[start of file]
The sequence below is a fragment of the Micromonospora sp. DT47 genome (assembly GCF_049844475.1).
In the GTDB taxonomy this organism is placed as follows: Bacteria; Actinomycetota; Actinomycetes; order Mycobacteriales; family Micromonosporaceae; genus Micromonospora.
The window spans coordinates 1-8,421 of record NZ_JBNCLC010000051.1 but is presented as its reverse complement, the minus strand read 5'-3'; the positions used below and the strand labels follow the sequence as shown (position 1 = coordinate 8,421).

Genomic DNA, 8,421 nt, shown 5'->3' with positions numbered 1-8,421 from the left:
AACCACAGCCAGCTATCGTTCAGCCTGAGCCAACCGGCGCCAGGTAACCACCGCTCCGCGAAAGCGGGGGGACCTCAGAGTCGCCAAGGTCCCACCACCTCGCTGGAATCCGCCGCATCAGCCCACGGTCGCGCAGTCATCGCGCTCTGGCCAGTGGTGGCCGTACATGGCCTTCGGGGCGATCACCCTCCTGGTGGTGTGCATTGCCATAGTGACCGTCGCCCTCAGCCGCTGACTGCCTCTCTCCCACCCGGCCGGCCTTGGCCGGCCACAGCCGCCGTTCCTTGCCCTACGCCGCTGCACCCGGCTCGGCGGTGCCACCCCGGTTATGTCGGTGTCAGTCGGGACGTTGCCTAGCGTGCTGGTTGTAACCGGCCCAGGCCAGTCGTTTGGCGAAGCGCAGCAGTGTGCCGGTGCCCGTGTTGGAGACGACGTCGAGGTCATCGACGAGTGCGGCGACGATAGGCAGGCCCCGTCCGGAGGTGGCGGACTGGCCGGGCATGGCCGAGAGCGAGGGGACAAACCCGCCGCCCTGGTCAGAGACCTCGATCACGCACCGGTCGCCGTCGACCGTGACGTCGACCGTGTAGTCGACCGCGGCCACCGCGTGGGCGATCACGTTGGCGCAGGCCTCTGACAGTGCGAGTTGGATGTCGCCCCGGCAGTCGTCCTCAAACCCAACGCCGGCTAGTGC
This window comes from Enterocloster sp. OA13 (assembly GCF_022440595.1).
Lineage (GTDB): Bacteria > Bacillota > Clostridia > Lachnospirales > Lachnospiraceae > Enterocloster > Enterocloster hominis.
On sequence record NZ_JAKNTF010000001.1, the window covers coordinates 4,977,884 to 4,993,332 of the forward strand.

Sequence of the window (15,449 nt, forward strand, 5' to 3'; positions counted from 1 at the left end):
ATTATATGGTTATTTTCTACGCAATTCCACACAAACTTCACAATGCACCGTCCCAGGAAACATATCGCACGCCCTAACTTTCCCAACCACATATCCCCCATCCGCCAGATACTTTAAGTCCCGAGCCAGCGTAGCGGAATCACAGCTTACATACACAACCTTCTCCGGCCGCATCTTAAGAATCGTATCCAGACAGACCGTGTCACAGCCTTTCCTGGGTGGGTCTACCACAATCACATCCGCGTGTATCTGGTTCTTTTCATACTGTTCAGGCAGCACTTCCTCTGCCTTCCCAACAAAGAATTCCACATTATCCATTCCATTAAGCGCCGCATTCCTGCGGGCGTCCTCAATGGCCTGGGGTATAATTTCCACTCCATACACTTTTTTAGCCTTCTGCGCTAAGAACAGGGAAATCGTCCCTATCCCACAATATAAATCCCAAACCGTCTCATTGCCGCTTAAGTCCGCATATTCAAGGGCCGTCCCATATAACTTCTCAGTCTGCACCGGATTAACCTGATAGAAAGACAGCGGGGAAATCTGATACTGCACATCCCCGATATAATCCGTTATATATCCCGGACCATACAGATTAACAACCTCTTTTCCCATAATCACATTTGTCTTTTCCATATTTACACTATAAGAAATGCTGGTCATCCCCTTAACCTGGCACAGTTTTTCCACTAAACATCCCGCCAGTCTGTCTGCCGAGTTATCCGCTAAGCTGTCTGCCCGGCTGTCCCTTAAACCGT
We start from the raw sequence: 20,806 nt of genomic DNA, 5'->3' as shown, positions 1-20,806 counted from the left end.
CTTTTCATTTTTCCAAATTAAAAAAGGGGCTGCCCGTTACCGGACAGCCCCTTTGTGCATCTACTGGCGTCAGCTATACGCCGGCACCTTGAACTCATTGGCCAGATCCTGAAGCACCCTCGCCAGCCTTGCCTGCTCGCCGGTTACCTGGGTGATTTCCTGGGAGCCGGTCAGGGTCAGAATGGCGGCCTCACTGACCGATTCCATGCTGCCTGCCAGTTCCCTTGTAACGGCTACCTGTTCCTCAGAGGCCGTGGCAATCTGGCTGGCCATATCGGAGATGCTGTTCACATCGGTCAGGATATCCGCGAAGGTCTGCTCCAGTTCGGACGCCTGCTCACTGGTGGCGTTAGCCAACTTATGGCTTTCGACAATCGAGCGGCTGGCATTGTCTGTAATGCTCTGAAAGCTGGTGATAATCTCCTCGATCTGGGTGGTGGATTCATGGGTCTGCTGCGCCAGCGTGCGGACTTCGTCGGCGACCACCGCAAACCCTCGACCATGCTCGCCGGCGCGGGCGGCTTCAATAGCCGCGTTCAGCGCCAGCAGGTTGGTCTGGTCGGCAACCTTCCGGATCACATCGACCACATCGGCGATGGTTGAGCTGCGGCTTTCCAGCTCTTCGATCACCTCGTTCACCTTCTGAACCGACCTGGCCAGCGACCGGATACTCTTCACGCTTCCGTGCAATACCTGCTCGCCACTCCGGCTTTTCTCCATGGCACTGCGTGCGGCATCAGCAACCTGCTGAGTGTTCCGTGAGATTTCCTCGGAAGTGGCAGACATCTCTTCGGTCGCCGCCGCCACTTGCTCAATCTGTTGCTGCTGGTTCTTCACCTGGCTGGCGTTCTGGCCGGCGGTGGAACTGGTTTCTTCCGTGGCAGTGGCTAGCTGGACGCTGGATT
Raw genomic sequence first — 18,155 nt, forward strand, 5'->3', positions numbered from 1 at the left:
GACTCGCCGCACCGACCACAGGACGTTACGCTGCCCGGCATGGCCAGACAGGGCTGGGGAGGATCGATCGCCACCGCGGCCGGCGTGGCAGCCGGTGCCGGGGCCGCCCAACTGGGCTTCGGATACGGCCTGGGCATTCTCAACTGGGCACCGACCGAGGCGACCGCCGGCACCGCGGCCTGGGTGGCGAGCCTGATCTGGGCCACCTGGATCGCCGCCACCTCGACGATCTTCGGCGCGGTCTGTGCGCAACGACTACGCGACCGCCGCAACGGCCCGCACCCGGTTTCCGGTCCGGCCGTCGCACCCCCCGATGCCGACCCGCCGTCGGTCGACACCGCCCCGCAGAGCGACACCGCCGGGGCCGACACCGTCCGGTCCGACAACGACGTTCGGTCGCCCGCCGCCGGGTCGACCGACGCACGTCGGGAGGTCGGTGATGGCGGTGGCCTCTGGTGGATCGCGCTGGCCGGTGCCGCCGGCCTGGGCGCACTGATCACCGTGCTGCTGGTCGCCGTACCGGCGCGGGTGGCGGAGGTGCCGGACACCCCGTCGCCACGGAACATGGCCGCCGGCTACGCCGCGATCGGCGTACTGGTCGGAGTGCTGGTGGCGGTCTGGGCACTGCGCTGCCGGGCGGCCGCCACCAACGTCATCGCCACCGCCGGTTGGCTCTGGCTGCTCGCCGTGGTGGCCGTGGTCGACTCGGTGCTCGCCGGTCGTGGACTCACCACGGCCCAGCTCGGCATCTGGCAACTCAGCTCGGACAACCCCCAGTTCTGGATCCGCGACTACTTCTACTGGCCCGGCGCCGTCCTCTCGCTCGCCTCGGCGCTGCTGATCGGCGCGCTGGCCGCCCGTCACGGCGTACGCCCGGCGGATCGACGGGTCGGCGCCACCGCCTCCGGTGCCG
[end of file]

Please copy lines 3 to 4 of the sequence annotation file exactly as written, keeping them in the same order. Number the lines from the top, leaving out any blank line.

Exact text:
The window spans coordinates 1-8,421 of record NZ_JBNCLC010000051.1 but is presented as its reverse complement, the minus strand read 5'-3'; the positions used below and the strand labels follow the sequence as shown (position 1 = coordinate 8,421).

Genomic DNA, 8,421 nt, shown 5'->3' with positions numbered 1-8,421 from the left: